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Equity, Diversity and Inclusion in Technical Services (EDITS)

The leadership team for Technical Services are committed to creating a working environment where all staff have the chance to fulfil their full potential. As a Function, we support a wide range of activities, spanning the whole University, and as a group of people, we come from diverse backgrounds, with diverse skillsets, interests and lives.

We are committed to ensuring equity and inclusivity for all people with protected characteristics under the Equality Act (race, disability, age, gender reassignment, marriage and civil partnership, sex, sexual orientation, religion/belief, pregnancy and maternity), as well as unprotected characteristics (e.g., socio-economic class).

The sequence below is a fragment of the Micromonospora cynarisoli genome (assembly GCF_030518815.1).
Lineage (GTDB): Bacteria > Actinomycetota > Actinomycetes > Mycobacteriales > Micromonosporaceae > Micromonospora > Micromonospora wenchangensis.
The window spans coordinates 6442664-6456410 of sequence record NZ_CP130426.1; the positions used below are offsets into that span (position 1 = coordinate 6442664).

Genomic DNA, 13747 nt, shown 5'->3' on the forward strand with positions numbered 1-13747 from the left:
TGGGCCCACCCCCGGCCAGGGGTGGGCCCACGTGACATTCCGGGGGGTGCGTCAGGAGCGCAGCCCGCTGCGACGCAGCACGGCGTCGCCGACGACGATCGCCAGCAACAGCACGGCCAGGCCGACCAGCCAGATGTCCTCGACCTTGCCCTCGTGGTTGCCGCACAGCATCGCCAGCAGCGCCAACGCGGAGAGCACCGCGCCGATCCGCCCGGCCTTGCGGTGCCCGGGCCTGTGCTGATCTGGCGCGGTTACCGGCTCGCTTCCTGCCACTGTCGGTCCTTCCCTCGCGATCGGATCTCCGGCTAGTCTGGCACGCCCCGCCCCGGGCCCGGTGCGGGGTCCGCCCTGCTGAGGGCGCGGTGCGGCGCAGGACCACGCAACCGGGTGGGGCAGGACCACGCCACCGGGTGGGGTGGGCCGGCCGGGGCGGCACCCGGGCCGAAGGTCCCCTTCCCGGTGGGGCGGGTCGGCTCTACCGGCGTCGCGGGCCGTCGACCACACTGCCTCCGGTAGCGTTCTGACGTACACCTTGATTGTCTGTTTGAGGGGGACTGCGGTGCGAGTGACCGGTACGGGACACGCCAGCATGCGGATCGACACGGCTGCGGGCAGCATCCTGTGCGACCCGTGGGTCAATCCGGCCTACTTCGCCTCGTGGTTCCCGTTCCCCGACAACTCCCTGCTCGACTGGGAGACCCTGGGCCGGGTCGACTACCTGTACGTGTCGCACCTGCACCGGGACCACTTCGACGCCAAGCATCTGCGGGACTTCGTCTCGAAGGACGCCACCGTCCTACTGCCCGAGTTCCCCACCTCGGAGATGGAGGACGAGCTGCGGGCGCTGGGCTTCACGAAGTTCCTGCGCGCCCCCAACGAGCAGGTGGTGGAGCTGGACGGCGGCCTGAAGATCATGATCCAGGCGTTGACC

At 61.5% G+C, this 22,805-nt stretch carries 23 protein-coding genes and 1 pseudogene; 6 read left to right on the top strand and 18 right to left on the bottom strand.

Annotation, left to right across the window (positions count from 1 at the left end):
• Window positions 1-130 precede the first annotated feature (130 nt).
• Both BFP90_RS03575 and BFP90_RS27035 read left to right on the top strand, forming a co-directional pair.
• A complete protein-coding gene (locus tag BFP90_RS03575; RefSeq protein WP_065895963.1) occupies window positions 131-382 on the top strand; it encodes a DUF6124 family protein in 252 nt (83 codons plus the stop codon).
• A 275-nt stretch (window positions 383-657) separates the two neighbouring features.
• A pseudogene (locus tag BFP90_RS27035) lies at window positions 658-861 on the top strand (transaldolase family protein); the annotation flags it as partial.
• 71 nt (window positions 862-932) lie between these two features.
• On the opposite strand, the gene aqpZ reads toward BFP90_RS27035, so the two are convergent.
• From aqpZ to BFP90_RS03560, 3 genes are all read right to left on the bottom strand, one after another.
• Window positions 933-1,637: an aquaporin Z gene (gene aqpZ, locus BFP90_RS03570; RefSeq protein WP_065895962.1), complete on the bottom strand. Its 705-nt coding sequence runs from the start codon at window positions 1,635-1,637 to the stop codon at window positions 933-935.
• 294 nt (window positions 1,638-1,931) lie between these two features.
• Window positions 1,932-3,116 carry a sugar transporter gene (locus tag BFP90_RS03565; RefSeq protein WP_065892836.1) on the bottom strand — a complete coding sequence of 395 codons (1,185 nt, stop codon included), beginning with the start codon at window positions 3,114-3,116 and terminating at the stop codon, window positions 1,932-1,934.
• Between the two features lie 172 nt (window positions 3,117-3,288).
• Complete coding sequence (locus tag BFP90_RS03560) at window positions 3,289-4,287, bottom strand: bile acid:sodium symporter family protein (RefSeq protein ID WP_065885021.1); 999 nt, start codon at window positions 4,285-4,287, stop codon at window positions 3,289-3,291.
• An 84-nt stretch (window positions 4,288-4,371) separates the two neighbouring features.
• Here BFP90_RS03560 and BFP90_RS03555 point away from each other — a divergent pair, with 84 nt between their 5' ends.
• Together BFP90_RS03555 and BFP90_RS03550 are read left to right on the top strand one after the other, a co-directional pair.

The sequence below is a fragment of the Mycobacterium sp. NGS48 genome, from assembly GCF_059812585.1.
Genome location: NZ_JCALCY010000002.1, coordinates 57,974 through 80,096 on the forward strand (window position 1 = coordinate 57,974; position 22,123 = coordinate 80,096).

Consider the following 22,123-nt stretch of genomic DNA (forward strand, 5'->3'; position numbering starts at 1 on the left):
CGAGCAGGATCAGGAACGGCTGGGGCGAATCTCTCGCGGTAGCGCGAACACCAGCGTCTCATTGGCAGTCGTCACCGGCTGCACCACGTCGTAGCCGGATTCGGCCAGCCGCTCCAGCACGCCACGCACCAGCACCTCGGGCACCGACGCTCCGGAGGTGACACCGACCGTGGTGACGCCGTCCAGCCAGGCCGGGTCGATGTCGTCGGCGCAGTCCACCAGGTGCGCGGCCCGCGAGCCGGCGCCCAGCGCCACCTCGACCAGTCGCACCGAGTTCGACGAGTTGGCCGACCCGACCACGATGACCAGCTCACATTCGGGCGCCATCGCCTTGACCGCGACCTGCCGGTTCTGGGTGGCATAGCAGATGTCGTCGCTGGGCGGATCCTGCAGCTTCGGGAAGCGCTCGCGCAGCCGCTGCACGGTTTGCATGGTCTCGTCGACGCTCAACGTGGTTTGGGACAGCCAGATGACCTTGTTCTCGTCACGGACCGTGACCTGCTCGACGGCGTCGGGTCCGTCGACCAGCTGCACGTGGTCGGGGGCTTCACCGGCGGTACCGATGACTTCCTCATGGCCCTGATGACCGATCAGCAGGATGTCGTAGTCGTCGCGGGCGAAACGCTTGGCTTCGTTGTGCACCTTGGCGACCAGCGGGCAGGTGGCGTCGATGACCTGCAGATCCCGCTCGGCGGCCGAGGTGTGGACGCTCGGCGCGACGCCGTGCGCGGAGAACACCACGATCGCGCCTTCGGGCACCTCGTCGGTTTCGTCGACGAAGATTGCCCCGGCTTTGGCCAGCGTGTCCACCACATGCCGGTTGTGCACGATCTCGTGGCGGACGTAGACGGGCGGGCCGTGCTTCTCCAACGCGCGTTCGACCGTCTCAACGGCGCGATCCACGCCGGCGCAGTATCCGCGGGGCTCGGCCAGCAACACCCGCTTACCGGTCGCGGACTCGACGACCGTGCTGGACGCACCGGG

Our commitment to equity and diversity is based partly on a strong sense of fairness and a belief that people do best when they bring all of themselves to work. But it is also based on the knowledge that diverse institutions are more successful because they draw on the best from a wider range of people. It is therefore important that the culture within Technical Services is such that every member can operate in the knowledge that they are respected for who they are. This is key to fostering good physical and mental well-being.

Faces of Technical Services